Democratic hopes for a resounding electoral victory on Tuesday seem to be ending in disappointment and possible stalemate.
Even as Joe Biden inched closer to clinching the presidency on Thursday night, Republicans appeared poised to defend their Senate majority in runoff elections in Georgia, while House Republicans were projected to reach roughly 210 seats, significantly narrowing Democrats’ advantage.
However, Republicans’ most significant victory this year may be in the state legislatures that will redraw House districts going into the new decade.
Once the 2020 Census is completed and new population data released, state governments will be tasked with redrawing House districts based on shifts in population. While in some cases House districts will be redrawn by government committee, in others the state legislature will form new districts, giving whichever party controls the legislature greater power to influence the mapmaking process. As of Thursday, Republicans appeared poised to gain total control over the drawing of 181 districts, while Democrats would draw just 76 districts, according to Politico.
Democrats had hoped to flip state legislatures in several traditionally Republican states in the 2020 elections. Several Democratic groups poured funds into efforts to flip the Florida, North Carolina, Texas, and Arizona state legislatures, including Forward Majority which spent $32 million on the effort.
That effort now appears to have failed. Republicans held on to state legislatures in every state that the party already controlled, including in crucial swing states Wisconsin and Pennsylvania. On top of this, Republicans flipped both the House and Senate of the New Hampshire state legislature, and prevented Democrats from gaining control of the upper chamber of Minnesota’s state House, which will give Republicans a say in redistricting parts of the Twin Cities.
Election Day results “will put the Republican Party in a position where we’re able to secure a decade of power across the country,” Austin Chambers, president of the Republican State Leadership Committee, told Politico.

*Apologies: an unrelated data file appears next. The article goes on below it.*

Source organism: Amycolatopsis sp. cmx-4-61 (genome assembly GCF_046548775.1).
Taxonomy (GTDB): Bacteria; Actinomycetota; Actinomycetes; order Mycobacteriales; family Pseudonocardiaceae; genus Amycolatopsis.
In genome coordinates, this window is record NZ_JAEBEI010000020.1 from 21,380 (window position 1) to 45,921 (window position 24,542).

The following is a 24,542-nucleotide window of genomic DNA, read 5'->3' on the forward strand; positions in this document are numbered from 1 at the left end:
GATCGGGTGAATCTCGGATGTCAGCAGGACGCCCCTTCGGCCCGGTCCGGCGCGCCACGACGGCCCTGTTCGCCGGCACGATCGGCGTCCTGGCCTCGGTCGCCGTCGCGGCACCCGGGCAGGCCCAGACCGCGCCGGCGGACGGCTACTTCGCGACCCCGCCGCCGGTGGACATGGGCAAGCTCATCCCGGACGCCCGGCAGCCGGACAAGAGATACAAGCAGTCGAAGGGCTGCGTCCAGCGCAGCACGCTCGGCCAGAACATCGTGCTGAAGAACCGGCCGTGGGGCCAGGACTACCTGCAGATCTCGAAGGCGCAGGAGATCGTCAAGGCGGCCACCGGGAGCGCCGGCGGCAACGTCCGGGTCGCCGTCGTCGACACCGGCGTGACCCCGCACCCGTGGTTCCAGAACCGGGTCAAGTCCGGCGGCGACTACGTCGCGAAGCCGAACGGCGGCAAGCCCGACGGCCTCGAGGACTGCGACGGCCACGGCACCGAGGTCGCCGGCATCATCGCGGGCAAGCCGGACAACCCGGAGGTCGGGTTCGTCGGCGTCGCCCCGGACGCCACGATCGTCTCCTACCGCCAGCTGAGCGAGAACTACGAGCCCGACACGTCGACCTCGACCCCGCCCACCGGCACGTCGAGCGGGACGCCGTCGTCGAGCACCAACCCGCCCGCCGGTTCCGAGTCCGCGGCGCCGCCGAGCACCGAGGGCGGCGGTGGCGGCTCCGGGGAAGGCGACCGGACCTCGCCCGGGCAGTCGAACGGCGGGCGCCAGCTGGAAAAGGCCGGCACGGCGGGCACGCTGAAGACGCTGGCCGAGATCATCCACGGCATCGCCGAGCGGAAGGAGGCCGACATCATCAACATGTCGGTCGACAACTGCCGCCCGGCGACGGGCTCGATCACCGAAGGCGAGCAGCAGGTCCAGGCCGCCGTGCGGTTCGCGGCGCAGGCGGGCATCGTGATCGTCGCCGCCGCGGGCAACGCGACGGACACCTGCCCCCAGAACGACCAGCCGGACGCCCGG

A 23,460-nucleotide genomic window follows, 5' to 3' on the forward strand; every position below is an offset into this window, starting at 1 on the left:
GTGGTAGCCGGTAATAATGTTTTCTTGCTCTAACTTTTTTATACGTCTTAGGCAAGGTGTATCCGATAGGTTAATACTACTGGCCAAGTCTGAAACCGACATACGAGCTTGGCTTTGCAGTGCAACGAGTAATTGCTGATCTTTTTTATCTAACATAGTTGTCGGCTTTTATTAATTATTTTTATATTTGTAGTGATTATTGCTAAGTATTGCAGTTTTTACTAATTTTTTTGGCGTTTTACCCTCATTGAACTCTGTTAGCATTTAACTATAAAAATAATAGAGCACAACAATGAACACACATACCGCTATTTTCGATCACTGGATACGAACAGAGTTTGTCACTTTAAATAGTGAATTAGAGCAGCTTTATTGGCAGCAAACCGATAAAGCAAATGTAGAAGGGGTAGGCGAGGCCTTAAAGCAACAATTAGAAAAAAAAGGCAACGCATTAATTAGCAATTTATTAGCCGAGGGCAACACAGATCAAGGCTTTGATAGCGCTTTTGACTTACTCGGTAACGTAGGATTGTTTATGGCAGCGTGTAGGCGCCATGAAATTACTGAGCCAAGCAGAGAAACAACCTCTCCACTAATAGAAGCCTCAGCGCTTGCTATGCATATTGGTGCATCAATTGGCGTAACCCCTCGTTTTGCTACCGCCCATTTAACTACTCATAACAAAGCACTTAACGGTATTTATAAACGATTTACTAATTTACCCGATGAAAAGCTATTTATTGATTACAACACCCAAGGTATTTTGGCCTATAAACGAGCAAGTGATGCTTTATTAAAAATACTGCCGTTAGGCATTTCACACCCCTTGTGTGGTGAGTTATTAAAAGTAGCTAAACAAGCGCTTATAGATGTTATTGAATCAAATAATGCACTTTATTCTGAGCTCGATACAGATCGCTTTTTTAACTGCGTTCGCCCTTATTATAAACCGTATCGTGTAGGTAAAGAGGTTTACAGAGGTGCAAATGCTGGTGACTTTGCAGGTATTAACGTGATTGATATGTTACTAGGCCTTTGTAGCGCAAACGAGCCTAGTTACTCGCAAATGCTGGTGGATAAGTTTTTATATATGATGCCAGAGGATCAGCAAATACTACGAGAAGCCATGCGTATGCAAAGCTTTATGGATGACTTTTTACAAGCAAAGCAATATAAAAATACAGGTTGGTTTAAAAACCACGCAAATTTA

The victory in New Hampshire rolled back Democratic gains from a 2018 “blue wave” in the state. Governor Chris Sununu, a Republican, cruised to reelection with over 65 percent of the vote, even as the state gave its electoral votes to Joe Biden and reelected Democratic senator Jeanne Shaheen.
“I am pleased that Granite State voters rejected the DC style politics that had crept into the Statehouse these last two years, and I am excited to get to work with our new Republican majorities to deliver results for the people of this state,” Sununu said in a statement during the reporting of election results.
The Republican victories in New Hampshire were likely due to Sununu’s widespread popularity, Greg Moore, the state director of conservative group Americans for Prosperity, told Valley News. State Representative Dick Hinch, a Republican, concurred, saying Sununu’s “efforts paid off superbly.” The governor distanced himself from President Trump and even from Congress before the election, at one point stating that all members of the U.S House and Senate should be fired over their inability to pass another round of economic relief for Americans affected by the pandemic.
Democrats’ failure to gain a majority in the Texas state legislature was particularly disappointing for the party. Various polls of the presidential race indicated that Joe Biden would have a chance of flipping the state blue, a possibility Democrats hoped would carry over to local elections.
However, by Wednesday it became clear that Texas would give its electoral votes to President Trump, and Republicans appeared to hold their majority in both houses of the state legislature. Democrats will likely fail to win the nine seats they needed to gain control of the state House. The wins will allow Republicans to draw maps for about 35 U.S. House districts.
“Texas has changed somewhat, but it hasn’t changed from its basic nature,” Bill Miller, an Austin-based lobbyist, told the Texas Tribune. “The more people that vote, the more it will reflect [that].”
Democrats had also hoped to gain seats in the state legislature of Florida, but were held off by Republicans despite massive advertising efforts by progressive groups. Currently Republicans are projected to hold a majority of over 70 seats in the Florida House.
“This year progressive groups and liberal billionaires targeted the Florida House with tens of millions of dollars. They showed up pushing their out of state agenda on Florida voters. And tonight Floridians sent them packing,” Florida House Speaker Chris Sprowls, a Republican, told the Miami Herald. “Tonight we won big and received a mandate from the voters to continue to stand up for Floridians and Florida values.”
The strong results for the GOP in Florida came amid an uptick in support for President Trump among Hispanic voters. Around 45 percent of Latinos in the state voted for Trump, and Latinos in Miami-Dade County drove a victory for the president in the state’s most populous district.